Plan for west aims to avoid 'new Kosovo'
Developing the country's western regions aims to guarantee the stability of national borders and the prevention of a 'Kosovo in Asia', one of the architects of the plan said yesterday.
A major objective was to provide the 55 minorities in those regions with more of the benefits of the country's reforms and open-door policy.
'We want to guarantee the inviolability of the borders and the political and social stability of those areas,' said Chen Dongsheng, a member of a special team set up by the State Council to draw up a master plan to develop the west.
'We want to smash our enemies who want to use poverty and the contradictions between races to create a Kosovo-style crisis in Asia.' Mr Chen was referring to those who would like to see Tibet, Xinjiang and Inner Mongolia taken out of China and turned into independent countries.
In three speeches last year, President Jiang Zemin said the time had come to make the development of the west a central part of the national agenda.
It will be a major topic at the annual meeting of the National People's Congress next month and the main policy objective in the 10th five-year plan which the parliament will approve in March next year.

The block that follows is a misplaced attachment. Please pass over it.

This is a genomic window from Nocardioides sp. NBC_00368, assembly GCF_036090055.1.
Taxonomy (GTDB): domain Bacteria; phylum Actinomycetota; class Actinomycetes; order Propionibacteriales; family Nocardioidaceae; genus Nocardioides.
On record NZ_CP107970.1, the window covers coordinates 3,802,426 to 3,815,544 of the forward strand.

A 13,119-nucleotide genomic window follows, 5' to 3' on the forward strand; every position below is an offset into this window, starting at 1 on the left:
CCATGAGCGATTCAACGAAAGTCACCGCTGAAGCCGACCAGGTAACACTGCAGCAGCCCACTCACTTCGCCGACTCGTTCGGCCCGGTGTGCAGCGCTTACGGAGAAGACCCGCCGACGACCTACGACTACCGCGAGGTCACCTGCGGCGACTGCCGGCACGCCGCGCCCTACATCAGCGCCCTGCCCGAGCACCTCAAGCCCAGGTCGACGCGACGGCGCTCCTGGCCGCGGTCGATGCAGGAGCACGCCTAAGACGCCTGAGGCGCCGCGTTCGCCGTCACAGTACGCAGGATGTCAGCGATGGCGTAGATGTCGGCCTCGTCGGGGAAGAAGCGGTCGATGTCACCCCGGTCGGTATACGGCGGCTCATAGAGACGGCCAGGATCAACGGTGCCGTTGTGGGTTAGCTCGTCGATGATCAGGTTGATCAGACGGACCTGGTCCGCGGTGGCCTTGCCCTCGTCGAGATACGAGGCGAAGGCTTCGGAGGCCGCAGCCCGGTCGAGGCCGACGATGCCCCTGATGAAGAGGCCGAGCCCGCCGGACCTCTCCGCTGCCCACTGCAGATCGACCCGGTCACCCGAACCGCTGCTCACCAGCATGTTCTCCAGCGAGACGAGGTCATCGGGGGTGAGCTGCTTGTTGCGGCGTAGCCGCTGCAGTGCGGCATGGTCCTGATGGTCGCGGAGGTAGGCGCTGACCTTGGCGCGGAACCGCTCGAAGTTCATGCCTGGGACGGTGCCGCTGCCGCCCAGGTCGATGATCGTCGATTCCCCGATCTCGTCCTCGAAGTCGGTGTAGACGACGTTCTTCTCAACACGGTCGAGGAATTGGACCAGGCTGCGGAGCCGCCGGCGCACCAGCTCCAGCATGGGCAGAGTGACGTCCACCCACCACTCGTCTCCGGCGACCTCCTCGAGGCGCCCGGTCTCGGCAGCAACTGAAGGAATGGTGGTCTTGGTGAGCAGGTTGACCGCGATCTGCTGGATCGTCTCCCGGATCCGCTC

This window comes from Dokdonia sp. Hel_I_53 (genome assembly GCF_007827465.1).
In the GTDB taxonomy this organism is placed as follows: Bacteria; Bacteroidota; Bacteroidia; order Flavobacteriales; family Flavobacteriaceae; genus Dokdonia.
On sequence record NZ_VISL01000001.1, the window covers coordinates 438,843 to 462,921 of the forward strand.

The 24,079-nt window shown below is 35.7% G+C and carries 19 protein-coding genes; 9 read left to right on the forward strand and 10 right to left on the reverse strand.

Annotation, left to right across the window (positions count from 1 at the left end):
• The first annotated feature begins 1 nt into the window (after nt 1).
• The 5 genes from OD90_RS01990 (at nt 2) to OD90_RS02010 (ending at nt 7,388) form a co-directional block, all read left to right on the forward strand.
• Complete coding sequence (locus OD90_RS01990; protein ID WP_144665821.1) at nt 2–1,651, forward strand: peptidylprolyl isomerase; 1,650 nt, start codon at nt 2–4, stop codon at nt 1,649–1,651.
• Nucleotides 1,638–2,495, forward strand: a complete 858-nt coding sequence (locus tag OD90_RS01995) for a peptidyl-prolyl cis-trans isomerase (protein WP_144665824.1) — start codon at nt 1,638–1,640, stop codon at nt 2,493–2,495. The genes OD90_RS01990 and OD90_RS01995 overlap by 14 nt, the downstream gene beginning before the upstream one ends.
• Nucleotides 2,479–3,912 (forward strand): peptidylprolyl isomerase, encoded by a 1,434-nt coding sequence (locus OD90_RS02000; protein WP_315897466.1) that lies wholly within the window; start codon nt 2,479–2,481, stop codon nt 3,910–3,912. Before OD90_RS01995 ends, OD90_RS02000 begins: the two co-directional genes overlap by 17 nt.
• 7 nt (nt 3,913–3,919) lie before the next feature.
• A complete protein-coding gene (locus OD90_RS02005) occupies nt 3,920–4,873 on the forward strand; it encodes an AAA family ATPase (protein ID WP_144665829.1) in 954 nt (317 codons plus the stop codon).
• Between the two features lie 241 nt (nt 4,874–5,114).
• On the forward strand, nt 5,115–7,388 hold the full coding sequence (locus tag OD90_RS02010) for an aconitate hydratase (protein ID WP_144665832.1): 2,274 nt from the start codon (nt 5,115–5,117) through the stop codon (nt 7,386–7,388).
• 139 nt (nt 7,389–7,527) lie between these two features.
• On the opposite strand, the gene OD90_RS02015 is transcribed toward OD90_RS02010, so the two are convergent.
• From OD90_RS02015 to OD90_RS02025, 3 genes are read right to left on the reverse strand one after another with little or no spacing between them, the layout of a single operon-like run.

National security is one of several reasons to put the development of the west at the top of the national agenda. Another is the widening gap between the poor west and the rich east.
The west has 56 per cent of China's land area, with 285 million people or 22.8 per cent of the population, but with a per capita income of only 60 per cent of the national average and less than half that of the richer eastern coastal areas.
The per capita income of the poorest areas in the west is eight per cent of that of the richest cities in the east.
Another reason is environmental degradation caused by over-population.
Lack of land has forced farmers to cut trees to develop land, causing soil erosion and silting of the rivers.
Mr Chen said western inhabitants must be given other employment opportunities to end this cycle of poverty.
Land degradation was the reason why developing the west would not involve a mass transfer of people from the east, he said.
The only transfers would be of skilled personnel needed in new factories and projects.
Mr Chen envisaged new jobs created by firms that move labour-intensive factories from the east, where labour and land costs are significantly higher, and major projects in developing oil, gas, hydro-electric power, metals and minerals and in infrastructure, such as railways, roads and telecommunications.